« Last Edit: 03/24/2019 03:19 pm by Star One »

Offline gongora

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Obviously the fact that 3 of these rockets have not flown yet is a technical risk, but I wonder how much the Air Force would reasonably view vertical integration for SpaceX as a technical risk? Is this just about SpaceX spending some hundreds of millions on infrastructure, or is there also some uncertainty about their ability to accomplish that successfully?

SpaceX has already done studies (paid for by the Air Force) on how they would do vertical integration.  They're just not going to spend the money on implementation until they actually need it.  Whoever wins these contracts will get some government money to help build out vertical integration capabilities.

edit: Blue has mentioned a figure of around $1B for just the ground infrastructure to support government flights, which in their case would involve building a West Coast pad as well as vertical integration.
« Last Edit: 03/24/2019 03:46 pm by gongora »

Offline rcoppola

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In order of importance to the AF:

#1 Able to deliver National Security payloads to nine reference orbits
#2 Business Management and Approach
#3 Past performance
#4 Price

Putting Business Management and Approach at #2 gives them the instrument they need to weight things accordingly. ULA has to offer Vulcan because RD-180 is banned (for DOD) come 2022. Since Vulcan will not have a past performance, they transfer that to a management and approach weighting, not vehicle. And hey...look at that...Price is dead last for consideration too.

That this RFP protects ULA is not surprising. They are rock solid, dependable. BUT I submit this also results in SpaceX receiving 60% of the orders. There's only so much you can weight this to ULA with a new vehicle regardless of how much heritage it will share.

The other problem for BO and I asked this of Tory but didn't get a response, was with only two Providers allowed, how would it ever be ULA and BO since they share the same engine which works against the concept of dissimilar redundancy? If it was opened up to three providers then yes but not with only 2.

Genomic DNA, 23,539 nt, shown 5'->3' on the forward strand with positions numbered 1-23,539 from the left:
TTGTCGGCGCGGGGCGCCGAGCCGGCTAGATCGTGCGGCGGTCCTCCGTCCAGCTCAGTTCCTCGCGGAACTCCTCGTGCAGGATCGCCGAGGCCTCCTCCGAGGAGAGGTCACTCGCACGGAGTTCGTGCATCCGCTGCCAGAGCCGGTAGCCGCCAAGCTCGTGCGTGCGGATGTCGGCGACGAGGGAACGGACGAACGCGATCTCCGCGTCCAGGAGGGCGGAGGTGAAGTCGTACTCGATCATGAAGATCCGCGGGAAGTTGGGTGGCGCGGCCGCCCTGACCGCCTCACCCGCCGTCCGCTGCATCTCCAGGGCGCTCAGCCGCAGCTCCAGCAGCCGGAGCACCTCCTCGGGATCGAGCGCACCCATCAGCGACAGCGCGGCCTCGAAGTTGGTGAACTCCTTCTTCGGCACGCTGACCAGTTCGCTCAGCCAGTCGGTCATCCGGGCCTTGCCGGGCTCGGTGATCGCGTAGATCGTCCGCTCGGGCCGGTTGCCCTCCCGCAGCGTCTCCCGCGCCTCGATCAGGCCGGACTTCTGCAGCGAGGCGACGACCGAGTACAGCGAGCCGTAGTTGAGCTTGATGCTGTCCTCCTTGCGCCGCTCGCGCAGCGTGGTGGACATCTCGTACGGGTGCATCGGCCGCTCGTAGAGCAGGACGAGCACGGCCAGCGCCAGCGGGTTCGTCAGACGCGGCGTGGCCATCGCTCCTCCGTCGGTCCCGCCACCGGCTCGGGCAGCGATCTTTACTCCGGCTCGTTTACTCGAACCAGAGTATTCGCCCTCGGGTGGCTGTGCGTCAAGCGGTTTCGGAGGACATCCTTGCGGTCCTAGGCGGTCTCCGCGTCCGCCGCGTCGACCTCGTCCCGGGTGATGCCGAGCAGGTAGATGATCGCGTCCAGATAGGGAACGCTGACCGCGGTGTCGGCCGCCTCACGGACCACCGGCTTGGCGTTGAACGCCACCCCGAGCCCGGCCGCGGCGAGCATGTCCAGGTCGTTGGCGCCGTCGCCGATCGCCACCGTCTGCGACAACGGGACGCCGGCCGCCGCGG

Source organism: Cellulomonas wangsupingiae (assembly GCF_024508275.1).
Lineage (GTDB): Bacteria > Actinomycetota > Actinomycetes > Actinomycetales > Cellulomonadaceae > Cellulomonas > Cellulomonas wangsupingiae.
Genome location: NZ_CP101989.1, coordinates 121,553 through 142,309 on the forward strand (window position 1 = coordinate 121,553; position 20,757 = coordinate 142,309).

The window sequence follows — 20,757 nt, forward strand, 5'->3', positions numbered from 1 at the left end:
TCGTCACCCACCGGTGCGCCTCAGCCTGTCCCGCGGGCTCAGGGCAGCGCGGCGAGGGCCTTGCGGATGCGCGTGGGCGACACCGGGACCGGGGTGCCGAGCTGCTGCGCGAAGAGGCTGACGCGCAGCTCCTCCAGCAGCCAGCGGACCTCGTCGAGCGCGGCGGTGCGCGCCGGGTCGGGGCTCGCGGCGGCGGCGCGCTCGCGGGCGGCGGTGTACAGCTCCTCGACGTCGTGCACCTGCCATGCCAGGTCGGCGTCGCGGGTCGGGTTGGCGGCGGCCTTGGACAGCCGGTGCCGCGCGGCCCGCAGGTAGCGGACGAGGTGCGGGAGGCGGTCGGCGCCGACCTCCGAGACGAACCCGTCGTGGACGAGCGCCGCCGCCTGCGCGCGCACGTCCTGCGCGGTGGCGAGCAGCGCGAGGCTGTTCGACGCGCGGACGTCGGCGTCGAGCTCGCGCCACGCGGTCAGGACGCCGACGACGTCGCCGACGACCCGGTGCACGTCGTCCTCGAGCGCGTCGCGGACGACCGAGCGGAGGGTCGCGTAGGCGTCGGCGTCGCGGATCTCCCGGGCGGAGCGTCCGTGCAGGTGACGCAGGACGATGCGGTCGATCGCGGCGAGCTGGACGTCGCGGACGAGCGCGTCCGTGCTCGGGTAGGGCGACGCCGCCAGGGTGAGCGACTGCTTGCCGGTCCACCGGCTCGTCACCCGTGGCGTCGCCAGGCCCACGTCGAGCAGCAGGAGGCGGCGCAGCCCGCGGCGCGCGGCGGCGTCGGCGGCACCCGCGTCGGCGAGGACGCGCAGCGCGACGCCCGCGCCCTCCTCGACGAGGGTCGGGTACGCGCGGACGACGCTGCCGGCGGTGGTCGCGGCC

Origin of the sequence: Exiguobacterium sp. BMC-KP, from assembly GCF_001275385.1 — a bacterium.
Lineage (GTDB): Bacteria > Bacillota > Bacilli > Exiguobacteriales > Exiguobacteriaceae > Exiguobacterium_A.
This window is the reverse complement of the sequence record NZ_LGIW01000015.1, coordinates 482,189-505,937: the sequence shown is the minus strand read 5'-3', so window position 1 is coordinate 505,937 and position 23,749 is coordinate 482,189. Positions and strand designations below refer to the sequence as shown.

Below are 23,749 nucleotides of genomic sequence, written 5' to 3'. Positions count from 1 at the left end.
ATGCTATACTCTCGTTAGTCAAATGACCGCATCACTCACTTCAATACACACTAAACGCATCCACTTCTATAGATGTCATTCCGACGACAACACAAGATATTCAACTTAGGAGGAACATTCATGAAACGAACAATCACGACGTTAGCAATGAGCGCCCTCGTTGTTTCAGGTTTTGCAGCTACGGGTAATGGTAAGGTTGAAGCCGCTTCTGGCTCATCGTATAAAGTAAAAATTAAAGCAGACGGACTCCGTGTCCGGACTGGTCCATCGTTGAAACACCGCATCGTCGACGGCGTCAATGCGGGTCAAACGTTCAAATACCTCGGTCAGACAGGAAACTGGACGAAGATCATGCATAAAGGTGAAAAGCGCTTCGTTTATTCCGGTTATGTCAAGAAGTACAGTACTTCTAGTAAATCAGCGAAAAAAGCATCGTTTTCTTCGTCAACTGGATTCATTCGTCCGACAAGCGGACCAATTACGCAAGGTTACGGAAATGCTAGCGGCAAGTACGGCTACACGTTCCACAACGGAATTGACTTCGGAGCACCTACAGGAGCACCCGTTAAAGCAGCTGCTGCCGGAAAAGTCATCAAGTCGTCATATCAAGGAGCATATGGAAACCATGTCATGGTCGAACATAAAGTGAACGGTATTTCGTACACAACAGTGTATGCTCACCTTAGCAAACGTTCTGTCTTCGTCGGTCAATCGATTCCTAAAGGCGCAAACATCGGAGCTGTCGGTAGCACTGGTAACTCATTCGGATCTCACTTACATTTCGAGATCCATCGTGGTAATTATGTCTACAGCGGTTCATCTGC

(Criteria sourced from: https://spacenews.com/air-force-poised-to-release-final-solicitation-notice-for-national-security-space-launch/)
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Offline PM3

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Reports that the RFP could be released on March 29 after a meeting of USAF/DoD acquisition officials on March 28.
Ars Technica
Space News

Delayed to April, within two weeks from now.

Air Force firmly opposed to delaying National Security Space Launch competition
Spacenews, March 27, 2019

Air Force does not want to change the proceedings. Decide in spring 2020 for all 25 launches, two providers, 60:40 split of contracts.
"Never, never be afraid of the truth." -- Jim Bridenstine

Offline docmordrid

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Sounds like Blue Origin is asking for a down-select delay. BE-4 troubles impact?

https://spacenews.com/air-force-space-launch-competition-caught-in-political-crossfire/
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Offline rcoppola

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All the big players are here. Both Parties. Both Houses. Here's another article on the subject from our friend Eric.

https://arstechnica.com/science/2019/03/looming-air-force-decision-on-mid-2020s-launch-contracts-favors-ula-spacex/

And here are but a few initial thoughts after reading Eric's article:

-The added language of "using an alternate vehicle until 2023" is specifically written for the Atlas/Vulcan transition. But the irony is with the need for dissimilar redundancy. Unless they go to 3, BO can't join in since NG & Vulcan use the same engine. And ULA won't be dropped.

-And continuing the obvious, the AF can't go to three providers because ULA doesn't have enough commercial contracts to sustain it without enough institutional launches.
« Last Edit: 03/31/2019 11:24 pm by rcoppola »
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Offline woods170

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Offline Zed_Noir

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The USAF will have to answer questions from the new House Armed Service Committee chairman Adam Smith (D) from Washington state about the contract award timing. Should be interesting.

Offline edkyle99

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Congress imposed this timeline, with the RD-180 edict.  Now it, or parts of it, wants to stretch things out.  No wonder national space launch costs rise.

Someone has to lose here and it will be painful.  I don't agree with those who assume ULA is a shoe-in, BTW. 

 - Ed Kyle
« Last Edit: 04/01/2019 02:01 pm by edkyle99 »

Offline gongora

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I'm confused by the reporting on the RD-180 issue.  I've seen 12 engines still available mentioned.  That's enough to fly the last Phase 1A contract and a 40% share of Phase 2 on Atlas V.  That hardly seems like an urgent situation.